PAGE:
Indicated on the plans in a suitable location.

Yes

4. Basement Setbacks

3m from site boundaries

South

West

North

East

 

3m

3m

3m

Min. 7m excluding ramp

 

Yes

Yes

Yes

Yes

Basement setback areas are to be deep soil areas as defined in the ADG

The basement setback areas provided are deep soil. 

Yes

Driveways and crossings are to be located a minimum of 1.5m from a side boundary

1.5m

Yes

5. Façade Treatment and Street Corners

Building facades to be clearly articulated with high quality materials and finishes.

 

Modulation and articulation in the building form to be explored.

 

 

Large areas of blank, minimally or poorly articulated walls are not acceptable. Façade treatments such as wall cladding and green walls should be considered as alternatives.

 

Clear glazing balustrades to be avoided where they are visible from the public domain. 

Satisfactory – a mix of rendered masonry, face brick, metal, timber look cladding and glass.

 

Satisfactory – the facades are well articulated through different finishes, balconies and setbacks.

 

Satisfactory - a mix of materials and finishes are proposed.

 

 

 

 

 

Satisfactory – a mix of glass and metal balustrades are proposed.

Yes

 

 

 

Yes

 

 

 

Yes

 

 

 

 

 

 

Yes

6. Landscaped area and Private Open Space

A minimum 10% of the site is to be landscaped area that is not impeded by buildings or structures above or below ground level with a minimum dimension of 2m on two axes.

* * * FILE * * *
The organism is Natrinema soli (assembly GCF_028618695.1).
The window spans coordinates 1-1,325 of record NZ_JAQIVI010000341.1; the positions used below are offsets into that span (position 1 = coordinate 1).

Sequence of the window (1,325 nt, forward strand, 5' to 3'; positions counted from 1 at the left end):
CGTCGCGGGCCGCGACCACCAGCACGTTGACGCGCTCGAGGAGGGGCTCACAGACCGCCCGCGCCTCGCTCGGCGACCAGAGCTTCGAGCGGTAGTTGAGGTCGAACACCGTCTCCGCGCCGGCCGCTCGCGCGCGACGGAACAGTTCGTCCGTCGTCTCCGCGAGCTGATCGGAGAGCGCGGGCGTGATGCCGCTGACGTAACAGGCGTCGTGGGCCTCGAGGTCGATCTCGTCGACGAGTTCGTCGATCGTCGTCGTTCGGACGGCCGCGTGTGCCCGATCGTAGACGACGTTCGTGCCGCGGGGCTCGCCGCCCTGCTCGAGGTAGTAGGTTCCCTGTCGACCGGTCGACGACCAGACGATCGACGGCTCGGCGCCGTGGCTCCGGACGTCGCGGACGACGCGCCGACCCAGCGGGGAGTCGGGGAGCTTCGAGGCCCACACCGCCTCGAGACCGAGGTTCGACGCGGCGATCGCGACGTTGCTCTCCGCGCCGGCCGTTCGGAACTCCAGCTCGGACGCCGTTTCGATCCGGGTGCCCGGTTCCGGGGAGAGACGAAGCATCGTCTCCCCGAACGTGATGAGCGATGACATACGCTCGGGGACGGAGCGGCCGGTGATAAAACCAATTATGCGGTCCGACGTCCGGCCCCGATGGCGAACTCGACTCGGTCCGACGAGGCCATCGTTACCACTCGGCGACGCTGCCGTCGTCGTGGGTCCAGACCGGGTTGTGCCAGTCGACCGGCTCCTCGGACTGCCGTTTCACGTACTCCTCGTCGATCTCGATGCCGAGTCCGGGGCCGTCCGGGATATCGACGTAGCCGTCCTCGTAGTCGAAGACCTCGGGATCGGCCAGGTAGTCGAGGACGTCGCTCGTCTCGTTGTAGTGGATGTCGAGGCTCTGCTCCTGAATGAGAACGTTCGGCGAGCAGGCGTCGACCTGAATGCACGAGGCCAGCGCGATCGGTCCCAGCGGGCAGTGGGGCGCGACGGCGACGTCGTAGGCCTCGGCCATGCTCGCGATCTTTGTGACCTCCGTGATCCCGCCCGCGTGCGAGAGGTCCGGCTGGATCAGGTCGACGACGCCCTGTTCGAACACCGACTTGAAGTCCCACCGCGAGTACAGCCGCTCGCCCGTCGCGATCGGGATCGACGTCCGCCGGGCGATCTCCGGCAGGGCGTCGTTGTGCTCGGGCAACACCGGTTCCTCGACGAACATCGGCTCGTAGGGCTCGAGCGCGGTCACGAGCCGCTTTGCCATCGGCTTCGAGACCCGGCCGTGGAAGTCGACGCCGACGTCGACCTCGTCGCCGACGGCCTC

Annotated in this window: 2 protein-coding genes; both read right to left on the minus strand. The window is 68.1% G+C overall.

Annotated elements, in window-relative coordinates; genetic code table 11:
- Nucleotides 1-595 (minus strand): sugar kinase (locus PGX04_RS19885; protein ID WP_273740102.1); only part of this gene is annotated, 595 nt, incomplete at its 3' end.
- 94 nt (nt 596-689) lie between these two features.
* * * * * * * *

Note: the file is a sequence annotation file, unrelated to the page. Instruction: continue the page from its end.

22% and compliant widths achieved.

Yes

Private open space to be adjacent to and visible from the main living area/dining rooms and be accessible 

Provided for each apartment.

Yes

Private open space and balconies must comply with Part 4E of the ADG

All apartments comply.

Yes


 

7. Common Open space

Common Open Space to be a minimum of 25% of the site area with a minimum dimension of 5m.

Communal open space provided is 608sqm (27%) with a minimum 5m dimension.

Yes

 

 

A maximum of 50% of common open space may be provided above ground level.

No COS is provided on the rooftop.

Yes

At least 50% of the required common open space area is to receive 2 hours of direct sunlight between 9am and 3pm on 21 June.

Greater than 50% of the communal area will receive more than 2 hours direct sunlight during midwinter.

Yes

A minimum of 50% of the total area of common open space provided at ground level is to comprise unpaved landscape area.

Complies as this area is deep soil landscaping.

Yes

The useable and trafficable area of any rooftop common open space is to be setback a minimum of 2.5m from the edge of the roof of the floor below with landscape planters to prevent overlooking.     

NA

NA

Roof top open space areas should include equitable access.

Equitable access via lifts and ramps have been provided throughout the development.

Yes

Ancillary structures such as lift overruns and staircases should be centralised to reduce their visual dominance. 

Fire stairs and lift over runs are centrally located.

Yes

8. Solar Access

Where the neighbouring properties are affected by overshadowing, at least 50% of the neighbouring existing primary private open space or windows to main living areas must receive a minimum of 3 hours sunlight between 9am–3pm on the winter solstice (21 June)

The minimum solar access is achieved.

Yes

 

9. Vehicular access, parking and circulation

Car parking to be provided in accordance with Part B4 unless objective 3J-1 of the ADG applies.

The development complies with the Kogarah Development Control Plan numerical parking requirements.

Yes

Car parking layout and vehicular access complies with AS2890.1-2004

Complies – will be reinforced via conditions of consent.

Yes

All residential flat buildings to provide car wash bay

A visitor car wash bay has been provided (car space 1). The Kogarah Development Control Plan allows for a visitor space to double as a car wash bay.

Yes

10. Views and view sharing